Today the language about a wife not having authority over her own body sounds jarring, but in Paul’s day that was obvious. What was revolutionary was the next clause—the husband does not have authority over his own body. And the husband cannot unilaterally decide against sex any more than the wife can. Temporary separations are by mutual consent. Then the spouses must again fulfill their obligation to provide mutual sexual satisfaction. That is a more modern, more pro-sex and pro-woman position than is normally associated with Paul!
Fr. Harvey

Friday, June 12, 2015

Bible Challenge Day 152: Conscience (Romans 14)

The reading for today from Romans contains a set of extraordinary statements.

5 Some judge one day to be better than another, while others judge all days to be alike. Let all be fully convinced in their own minds. 6 Those who observe the day, observe it in honor of the Lord. Also those who eat, eat in honor of the Lord, since they give thanks to God; while those who abstain, abstain in honor of the Lord and give thanks to God.

14 I know and am persuaded in the Lord Jesus that nothing is unclean in itself; but it is unclean for anyone who thinks it unclean.

22 The faith that you have, have as your own conviction before God. Blessed are those who have no reason to condemn themselves because of what they approve. 23 But those who have doubts are condemned if they eat, because they do not act from faith; l for whatever does not proceed from faith m is sin. n

Paul talks about two issues: observing the day (e.g. calling some days particularly holy); and clean and unclean food. In the first, he does not say what he considers right. In the second, he does. But in both cases, he mainly says that people should do whatever they think is right.

Honor the day. Do not honor the day. Abstain from certain foods. Eat all foods. If you have doubts, do not do it. If you don’t, feel free to go ahead (as long as you do not harm your brother or sister).

It is a remarkable ethic, putting a remarkable responsibility on each of us to determine what we believe is right and to do it. I presume that Paul would say some things are intrinsically right or wrong. But in this passage, Paul is all about the Christian conscience.

Fr. Harvey


Tuesday, June 9, 2015

Bible Challenge Day 149: Christians, Jews, and Others (Romans 11)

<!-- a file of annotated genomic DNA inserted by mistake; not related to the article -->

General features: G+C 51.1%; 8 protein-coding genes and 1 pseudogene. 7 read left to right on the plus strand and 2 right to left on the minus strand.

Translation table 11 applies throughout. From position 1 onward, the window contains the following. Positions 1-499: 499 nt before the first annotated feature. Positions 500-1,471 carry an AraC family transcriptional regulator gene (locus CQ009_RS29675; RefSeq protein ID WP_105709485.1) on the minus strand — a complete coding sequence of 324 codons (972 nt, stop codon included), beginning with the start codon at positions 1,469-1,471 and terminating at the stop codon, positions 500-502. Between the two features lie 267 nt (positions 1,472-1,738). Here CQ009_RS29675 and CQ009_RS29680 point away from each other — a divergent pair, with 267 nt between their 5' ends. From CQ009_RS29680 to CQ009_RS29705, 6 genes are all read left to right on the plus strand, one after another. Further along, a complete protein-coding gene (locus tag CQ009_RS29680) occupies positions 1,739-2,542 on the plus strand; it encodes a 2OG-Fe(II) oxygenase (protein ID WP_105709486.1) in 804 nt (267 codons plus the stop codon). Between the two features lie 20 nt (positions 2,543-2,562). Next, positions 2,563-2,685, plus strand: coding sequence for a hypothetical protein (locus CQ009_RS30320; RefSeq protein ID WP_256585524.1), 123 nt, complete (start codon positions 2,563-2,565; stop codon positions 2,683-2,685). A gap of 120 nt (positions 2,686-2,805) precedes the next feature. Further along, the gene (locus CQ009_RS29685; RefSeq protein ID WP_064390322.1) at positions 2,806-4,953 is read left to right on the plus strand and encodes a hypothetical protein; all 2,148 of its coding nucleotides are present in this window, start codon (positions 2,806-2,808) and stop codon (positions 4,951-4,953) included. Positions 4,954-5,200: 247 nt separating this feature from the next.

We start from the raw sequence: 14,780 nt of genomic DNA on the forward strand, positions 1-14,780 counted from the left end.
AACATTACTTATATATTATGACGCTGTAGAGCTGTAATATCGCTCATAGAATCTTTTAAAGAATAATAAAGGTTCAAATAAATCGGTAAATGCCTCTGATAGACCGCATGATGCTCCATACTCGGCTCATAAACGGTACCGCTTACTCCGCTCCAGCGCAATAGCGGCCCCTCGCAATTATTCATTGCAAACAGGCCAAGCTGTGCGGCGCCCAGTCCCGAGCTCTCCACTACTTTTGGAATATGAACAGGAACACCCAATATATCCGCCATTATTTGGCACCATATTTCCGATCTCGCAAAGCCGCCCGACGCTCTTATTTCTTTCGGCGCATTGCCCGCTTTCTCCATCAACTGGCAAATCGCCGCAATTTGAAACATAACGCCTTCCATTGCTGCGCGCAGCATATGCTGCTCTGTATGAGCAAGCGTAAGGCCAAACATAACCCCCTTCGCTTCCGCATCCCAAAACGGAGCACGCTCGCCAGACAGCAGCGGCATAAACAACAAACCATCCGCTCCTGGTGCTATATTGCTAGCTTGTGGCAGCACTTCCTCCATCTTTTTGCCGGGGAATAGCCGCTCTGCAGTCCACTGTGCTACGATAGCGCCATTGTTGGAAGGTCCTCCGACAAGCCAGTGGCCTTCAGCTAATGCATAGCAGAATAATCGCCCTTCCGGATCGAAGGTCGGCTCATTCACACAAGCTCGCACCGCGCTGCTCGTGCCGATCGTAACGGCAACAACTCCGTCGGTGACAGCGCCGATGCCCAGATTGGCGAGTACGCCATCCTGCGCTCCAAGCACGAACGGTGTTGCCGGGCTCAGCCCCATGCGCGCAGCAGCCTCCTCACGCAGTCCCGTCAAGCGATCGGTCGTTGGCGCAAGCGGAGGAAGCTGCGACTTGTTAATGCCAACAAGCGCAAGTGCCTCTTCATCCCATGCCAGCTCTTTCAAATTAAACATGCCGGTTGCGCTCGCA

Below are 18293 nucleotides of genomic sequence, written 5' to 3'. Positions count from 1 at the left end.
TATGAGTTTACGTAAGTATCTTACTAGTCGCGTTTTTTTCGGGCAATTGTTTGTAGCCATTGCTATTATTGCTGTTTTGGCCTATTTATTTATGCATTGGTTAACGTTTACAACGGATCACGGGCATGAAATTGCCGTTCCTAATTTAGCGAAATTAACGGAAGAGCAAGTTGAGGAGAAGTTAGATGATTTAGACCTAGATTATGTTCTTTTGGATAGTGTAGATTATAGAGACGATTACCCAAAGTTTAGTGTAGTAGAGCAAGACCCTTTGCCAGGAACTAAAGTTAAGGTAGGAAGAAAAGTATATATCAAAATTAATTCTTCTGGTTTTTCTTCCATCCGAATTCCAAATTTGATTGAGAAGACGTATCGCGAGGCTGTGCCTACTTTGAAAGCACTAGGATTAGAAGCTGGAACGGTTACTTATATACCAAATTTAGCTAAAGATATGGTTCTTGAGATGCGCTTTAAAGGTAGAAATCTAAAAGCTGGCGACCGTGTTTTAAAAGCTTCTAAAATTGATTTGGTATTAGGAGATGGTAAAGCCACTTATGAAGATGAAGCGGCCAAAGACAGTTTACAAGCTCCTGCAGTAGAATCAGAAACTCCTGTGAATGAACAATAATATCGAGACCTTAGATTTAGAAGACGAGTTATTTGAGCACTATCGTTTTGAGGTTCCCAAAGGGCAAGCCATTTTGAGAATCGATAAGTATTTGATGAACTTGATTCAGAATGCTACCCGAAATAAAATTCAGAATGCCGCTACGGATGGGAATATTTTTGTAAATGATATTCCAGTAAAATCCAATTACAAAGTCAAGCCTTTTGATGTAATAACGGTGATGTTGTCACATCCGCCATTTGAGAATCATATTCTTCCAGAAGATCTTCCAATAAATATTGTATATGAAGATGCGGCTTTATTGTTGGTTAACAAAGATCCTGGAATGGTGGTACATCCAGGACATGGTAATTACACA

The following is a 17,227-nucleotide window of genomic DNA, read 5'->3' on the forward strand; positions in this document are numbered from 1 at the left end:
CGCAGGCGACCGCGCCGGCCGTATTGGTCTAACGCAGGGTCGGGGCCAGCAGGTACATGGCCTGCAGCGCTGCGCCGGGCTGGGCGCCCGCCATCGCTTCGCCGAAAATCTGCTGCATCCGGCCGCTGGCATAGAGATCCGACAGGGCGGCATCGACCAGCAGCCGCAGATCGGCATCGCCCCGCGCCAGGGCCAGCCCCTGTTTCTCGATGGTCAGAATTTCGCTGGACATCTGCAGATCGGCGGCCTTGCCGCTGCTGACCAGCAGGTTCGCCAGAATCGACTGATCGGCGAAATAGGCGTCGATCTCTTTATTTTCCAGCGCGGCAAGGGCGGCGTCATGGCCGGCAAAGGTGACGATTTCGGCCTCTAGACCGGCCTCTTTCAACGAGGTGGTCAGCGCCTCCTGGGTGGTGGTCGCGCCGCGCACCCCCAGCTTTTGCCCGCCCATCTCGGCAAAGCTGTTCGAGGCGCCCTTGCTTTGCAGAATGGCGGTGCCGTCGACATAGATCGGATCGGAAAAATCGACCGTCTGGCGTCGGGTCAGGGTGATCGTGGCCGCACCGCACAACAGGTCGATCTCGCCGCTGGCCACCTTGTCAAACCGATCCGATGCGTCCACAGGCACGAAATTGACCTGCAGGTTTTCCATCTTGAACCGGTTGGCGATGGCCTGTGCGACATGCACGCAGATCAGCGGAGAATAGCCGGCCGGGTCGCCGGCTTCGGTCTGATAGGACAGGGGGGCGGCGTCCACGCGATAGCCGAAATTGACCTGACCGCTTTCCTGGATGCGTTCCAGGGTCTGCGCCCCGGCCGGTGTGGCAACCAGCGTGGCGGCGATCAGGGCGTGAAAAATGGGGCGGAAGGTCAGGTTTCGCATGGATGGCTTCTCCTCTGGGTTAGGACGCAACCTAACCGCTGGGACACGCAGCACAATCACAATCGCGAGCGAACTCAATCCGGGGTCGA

I often get into conversations about salvation. Perhaps oddly, it is not a question I worry about. I assume that God will handle whatever happens after death. And, because God is good, I am confident that what happens after death will be good. The details are fuzzy in my mind, but that seems OK.

But salvation is a big part of the issue in the chapter for Roman for today. Paul is distressed that so many Jews are rejecting the gospel. He seems to want to say two things: Faith in Christ is how salvation works; and the Jews who are rejecting Jesus are not necessarily out of luck. He puts it clearly in verse 28-29: “As regards the gospel they are enemies of God for your [Gentiles] sake; but as regards election they are beloved, for the sake of their ancestors; for the gifts and the calling of God are irrevocable.”

Paul simply cannot believe that God will reject the Jews. He begins this chapter, “I ask, then, has God rejected his people? By no means!” (11:1) He speaks of their “full inclusion”, which will be life from the dead (11:12, 15). He says “all Israel will be saved” (11:26).

Having now made it through nearly half the Old Testament as part of the Bible Challenge, this all makes sense to me. Routinely the Israelites disobey God. And even if God punishes them, God forgives, and the covenant endures. Surely Jesus does not make things worse for his people! As Paul says, this time speaking about Jews and Gentiles alike, “God has imprisoned all in disobedience so that [God] may be merciful to all” (11:32).

What is actually most striking to me in all this, however, is a different point. For salvation, different ethnic and religious groups somehow depend on each other. Paul is interested in Jews and Gentiles. He says, in effect, that the rejection of the Jews opens the door to the salvation of Gentiles. The salvation of Gentiles will in turn inspire the Jews to greater covenant loyalty (11:11-24). Jews and Gentiles are saved together, even if the particular dynamics of salvation differ. That is a striking claim with important implications for Christian-Jewish dialogue!

I take it from all this that the covenant between God and the Jews remains intact, that Jesus has expanded the covenant to include Gentiles, and that we are all in this together. And I wonder if the same kind of expansion could not include other religious groups as well. Might it be the case that our salvation is somehow wrapped up with the salvation of, for example, Muslims, without requiring Muslims to convert to Christianity?
Fr. Harvey